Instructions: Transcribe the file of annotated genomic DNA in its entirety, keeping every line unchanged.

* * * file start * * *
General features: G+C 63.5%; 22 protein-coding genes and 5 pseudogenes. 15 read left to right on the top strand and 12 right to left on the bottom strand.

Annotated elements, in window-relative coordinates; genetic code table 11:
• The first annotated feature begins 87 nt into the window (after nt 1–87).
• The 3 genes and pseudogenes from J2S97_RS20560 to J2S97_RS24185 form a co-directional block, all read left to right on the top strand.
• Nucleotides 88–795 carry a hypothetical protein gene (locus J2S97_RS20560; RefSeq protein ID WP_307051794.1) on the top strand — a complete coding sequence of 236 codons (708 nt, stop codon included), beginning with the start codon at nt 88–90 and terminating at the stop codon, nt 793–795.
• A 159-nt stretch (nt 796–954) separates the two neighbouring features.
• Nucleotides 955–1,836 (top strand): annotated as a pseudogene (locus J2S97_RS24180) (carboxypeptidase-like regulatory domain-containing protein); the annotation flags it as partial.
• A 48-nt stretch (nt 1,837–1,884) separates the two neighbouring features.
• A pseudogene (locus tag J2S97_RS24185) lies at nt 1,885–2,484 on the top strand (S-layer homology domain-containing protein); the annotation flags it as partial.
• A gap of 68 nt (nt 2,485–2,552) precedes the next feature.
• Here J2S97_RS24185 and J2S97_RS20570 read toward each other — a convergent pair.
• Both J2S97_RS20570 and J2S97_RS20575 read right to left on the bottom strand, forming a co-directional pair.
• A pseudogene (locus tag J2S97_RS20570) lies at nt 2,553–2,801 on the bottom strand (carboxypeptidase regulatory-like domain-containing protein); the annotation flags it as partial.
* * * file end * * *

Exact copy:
General features: G+C 63.5%; 22 protein-coding genes and 5 pseudogenes. 15 read left to right on the top strand and 12 right to left on the bottom strand.

Annotated elements, in window-relative coordinates; genetic code table 11:
• The first annotated feature begins 87 nt into the window (after nt 1–87).
• The 3 genes and pseudogenes from J2S97_RS20560 to J2S97_RS24185 form a co-directional block, all read left to right on the top strand.
• Nucleotides 88–795 carry a hypothetical protein gene (locus J2S97_RS20560; RefSeq protein ID WP_307051794.1) on the top strand — a complete coding sequence of 236 codons (708 nt, stop codon included), beginning with the start codon at nt 88–90 and terminating at the stop codon, nt 793–795.
• A 159-nt stretch (nt 796–954) separates the two neighbouring features.
• Nucleotides 955–1,836 (top strand): annotated as a pseudogene (locus J2S97_RS24180) (carboxypeptidase-like regulatory domain-containing protein); the annotation flags it as partial.
• A 48-nt stretch (nt 1,837–1,884) separates the two neighbouring features.
• A pseudogene (locus tag J2S97_RS24185) lies at nt 1,885–2,484 on the top strand (S-layer homology domain-containing protein); the annotation flags it as partial.
• A gap of 68 nt (nt 2,485–2,552) precedes the next feature.
• Here J2S97_RS24185 and J2S97_RS20570 read toward each other — a convergent pair.
• Both J2S97_RS20570 and J2S97_RS20575 read right to left on the bottom strand, forming a co-directional pair.
• A pseudogene (locus tag J2S97_RS20570) lies at nt 2,553–2,801 on the bottom strand (carboxypeptidase regulatory-like domain-containing protein); the annotation flags it as partial.